Protest might be the best option for teachers
I love a good public protest. Thankfully, we live in a country where people have a constitutional right to gather, shout their opinions, petition their government and all the other wonderful things protected by the First Amendment.
In Mississippi, there has been talk of a protest by public school teachers who are upset about the recent $1,500 pay raise — and other Republican education policies.
The Mississippi Association of Educators, the state affiliate of the National Education Association, posted a survey Thursday online asking supporters if they’re interested in protests or an indefinite “walkout,” The Associated Press reported.
“The educators and the citizens are really upset,” President Joyce Helmick said. “You can tell they’re upset and they’re calling for action.”
The survey asks about support for possible actions including a rally at the state Capitol, after-work picketing, campaigning for candidates and boycotting business that donate to “anti-public education candidates,” AP reported. The survey also asks about a one-day sickout and whether teachers could “walk out on a specific day and refuse to return for an indefinite amount of time.” That sounds like a strike.
Teacher strikes are rare in Mississippi for one reason — they are outlawed. Legislators made strikes illegal after the state’s only significant strike occurred in 1985.
Legislators weren’t playing around when they wrote those laws. “Teacher groups can be fined $20,000 a day for disobeying a court order against a walkout. Striking teachers are supposed to permanently be barred from public school teaching unless a court reinstates them because of ‘public necessity.’ Local school boards are barred from closing schools during a strike ‘as long as practicable’ and are required to report names of strikers to the attorney general. For violations, school board members can be convicted of misdemeanors and fined up to $250 a day,” AP wrote.
Those are serious consequences that have been successful in keeping teachers in classrooms and off picket lines. But there seems to be a growing chorus of supporters who think teachers should be able to strike. Teacher strikes have become more common across the nation after striking educators got what they wanted — more pay.
In 2018, 485,000 workers participated in what the Bureau of Labor Statistics classifies as a “major work stoppage.” It was the first major increase in three decades. The majority of those — 379,000 — were teachers and other education workers.
Many of those striking workers did so in violation of state laws just like Mississippi’s. Some got higher pay as a result.
“One reason we’ve seen large numbers of teachers involved in strikes is that they occurred in states like West Virginia, Kentucky or Oklahoma, where teachers lack the right to bargain collectively and could only negotiate with the Legislature,” said William P. Jones, a labor historian at the University of Minnesota. “Even in places where unions are very weak, strikes can be effective in affecting policy.”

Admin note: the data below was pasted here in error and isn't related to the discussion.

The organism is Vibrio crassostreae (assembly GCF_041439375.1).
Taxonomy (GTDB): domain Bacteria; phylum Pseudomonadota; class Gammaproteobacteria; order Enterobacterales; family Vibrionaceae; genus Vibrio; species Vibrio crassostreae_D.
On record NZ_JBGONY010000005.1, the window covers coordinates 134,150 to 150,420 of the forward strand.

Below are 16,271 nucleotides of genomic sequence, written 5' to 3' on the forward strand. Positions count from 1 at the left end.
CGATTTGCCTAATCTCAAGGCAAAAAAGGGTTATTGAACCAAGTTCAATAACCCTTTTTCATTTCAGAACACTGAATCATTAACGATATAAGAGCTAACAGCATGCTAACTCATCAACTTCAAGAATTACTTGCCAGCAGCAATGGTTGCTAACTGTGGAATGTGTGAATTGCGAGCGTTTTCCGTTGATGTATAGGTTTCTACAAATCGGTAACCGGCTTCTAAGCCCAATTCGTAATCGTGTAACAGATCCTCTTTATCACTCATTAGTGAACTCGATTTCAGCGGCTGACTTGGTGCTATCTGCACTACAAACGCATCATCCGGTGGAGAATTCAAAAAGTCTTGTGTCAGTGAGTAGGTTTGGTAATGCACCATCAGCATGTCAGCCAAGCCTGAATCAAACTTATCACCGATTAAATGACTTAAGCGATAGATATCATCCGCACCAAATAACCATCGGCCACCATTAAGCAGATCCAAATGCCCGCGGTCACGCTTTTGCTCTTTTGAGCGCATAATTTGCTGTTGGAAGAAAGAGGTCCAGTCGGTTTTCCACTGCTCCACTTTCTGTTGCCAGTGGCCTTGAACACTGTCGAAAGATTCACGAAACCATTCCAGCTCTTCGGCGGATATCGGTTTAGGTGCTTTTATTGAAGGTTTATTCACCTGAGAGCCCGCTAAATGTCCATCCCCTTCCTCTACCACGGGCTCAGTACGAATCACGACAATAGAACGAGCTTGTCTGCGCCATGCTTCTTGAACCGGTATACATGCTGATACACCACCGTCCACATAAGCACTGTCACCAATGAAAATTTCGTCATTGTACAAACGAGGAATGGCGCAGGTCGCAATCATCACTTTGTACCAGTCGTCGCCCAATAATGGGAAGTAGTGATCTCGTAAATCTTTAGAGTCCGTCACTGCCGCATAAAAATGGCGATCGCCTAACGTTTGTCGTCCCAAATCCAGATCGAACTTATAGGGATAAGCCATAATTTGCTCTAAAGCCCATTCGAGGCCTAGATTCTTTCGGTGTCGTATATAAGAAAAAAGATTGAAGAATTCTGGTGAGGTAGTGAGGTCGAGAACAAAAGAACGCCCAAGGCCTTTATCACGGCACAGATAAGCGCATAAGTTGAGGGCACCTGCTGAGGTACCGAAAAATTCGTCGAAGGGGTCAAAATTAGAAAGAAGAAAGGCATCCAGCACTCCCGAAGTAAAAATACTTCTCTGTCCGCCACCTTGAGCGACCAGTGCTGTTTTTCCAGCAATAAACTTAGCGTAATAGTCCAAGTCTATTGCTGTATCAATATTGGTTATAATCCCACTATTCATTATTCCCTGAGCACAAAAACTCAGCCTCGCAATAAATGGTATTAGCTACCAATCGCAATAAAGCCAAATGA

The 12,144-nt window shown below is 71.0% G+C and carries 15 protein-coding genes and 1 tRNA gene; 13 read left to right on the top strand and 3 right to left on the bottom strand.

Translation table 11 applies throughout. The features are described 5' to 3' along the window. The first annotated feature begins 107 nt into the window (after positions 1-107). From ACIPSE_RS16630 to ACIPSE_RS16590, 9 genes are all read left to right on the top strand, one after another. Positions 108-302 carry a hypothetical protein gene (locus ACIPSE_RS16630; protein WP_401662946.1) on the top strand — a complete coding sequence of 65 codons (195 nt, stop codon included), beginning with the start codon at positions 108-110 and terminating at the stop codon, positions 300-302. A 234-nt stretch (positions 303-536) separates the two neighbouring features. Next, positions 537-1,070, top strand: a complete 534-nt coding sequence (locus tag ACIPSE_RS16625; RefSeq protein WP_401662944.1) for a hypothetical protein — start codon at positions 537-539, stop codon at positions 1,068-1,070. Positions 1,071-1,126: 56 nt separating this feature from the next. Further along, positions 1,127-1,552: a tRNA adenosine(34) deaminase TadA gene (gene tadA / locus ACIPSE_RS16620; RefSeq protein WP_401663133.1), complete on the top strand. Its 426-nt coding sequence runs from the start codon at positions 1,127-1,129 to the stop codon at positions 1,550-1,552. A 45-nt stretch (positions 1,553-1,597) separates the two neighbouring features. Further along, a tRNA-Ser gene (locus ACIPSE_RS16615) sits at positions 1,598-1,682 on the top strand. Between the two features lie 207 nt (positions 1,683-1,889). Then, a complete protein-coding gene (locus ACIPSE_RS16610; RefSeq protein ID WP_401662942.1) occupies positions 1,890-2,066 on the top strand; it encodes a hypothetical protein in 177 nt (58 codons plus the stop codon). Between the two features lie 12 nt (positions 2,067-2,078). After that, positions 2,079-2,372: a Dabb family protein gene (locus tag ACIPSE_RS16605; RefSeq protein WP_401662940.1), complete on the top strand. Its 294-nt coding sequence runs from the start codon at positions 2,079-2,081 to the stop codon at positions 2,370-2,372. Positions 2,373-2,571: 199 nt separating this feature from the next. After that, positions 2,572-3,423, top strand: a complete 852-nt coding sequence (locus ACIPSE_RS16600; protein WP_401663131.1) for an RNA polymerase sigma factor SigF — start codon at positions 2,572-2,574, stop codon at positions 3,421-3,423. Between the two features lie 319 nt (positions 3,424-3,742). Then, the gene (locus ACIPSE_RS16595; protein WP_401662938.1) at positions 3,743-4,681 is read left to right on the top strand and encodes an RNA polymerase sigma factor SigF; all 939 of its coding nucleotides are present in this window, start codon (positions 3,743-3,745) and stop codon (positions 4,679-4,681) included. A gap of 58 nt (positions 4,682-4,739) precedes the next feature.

The 13,500-member Mississippi Professional Educators, the largest teachers’ group in the state, said its members are unhappy with the $1,500 raise and the “sneaky and underhanded” insertion of $2 million to subsidize private school tuition for special education students
“I have never seen our members as engaged and frustrated,” executive director Kelly Riley said.
Riley said any illegal activity like striking will likely be met with a strong response from the state. She said she supports legal protest actions, and said her members will hold lawmakers accountable in August or November at the ballot box.
Protests are one thing; strikes are another. And while teachers can rightly argue that strikes should not be illegal in Mississippi, they currently are. Educators would risk a lot in order to strike, and my guess is most are not willing to put their paychecks on the line. Who could blame them?
They might win the hearts and minds of America once the national media points its cameras their way, but that won’t pay the light bill or buy groceries.
The best way to deal with the issue is likely through legal protests and smart voting. If lawmakers refuse to give teachers a meaningful pay raise, find a candidate who will, though that is easier said than done. Too often, incumbents face few serious challengers.
A show of force at the Capitol might get lawmakers’ attention, though. It would be hard to ignore thousands of protesting teachers holding signs demanding better pay. However they choose to make their voices heard, they have my support.
Our city, county, state and nation will only be as strong as our public education system. Teachers do more to shape the future of this state and nation than any other profession, and they deserve compensation that reflects that. Lawmakers who use limited funding as an excuse for low wages must think we are idiots. We see where the money goes, and not enough of it is going to public school education.
Email publisher Luke Horton at email@example.com.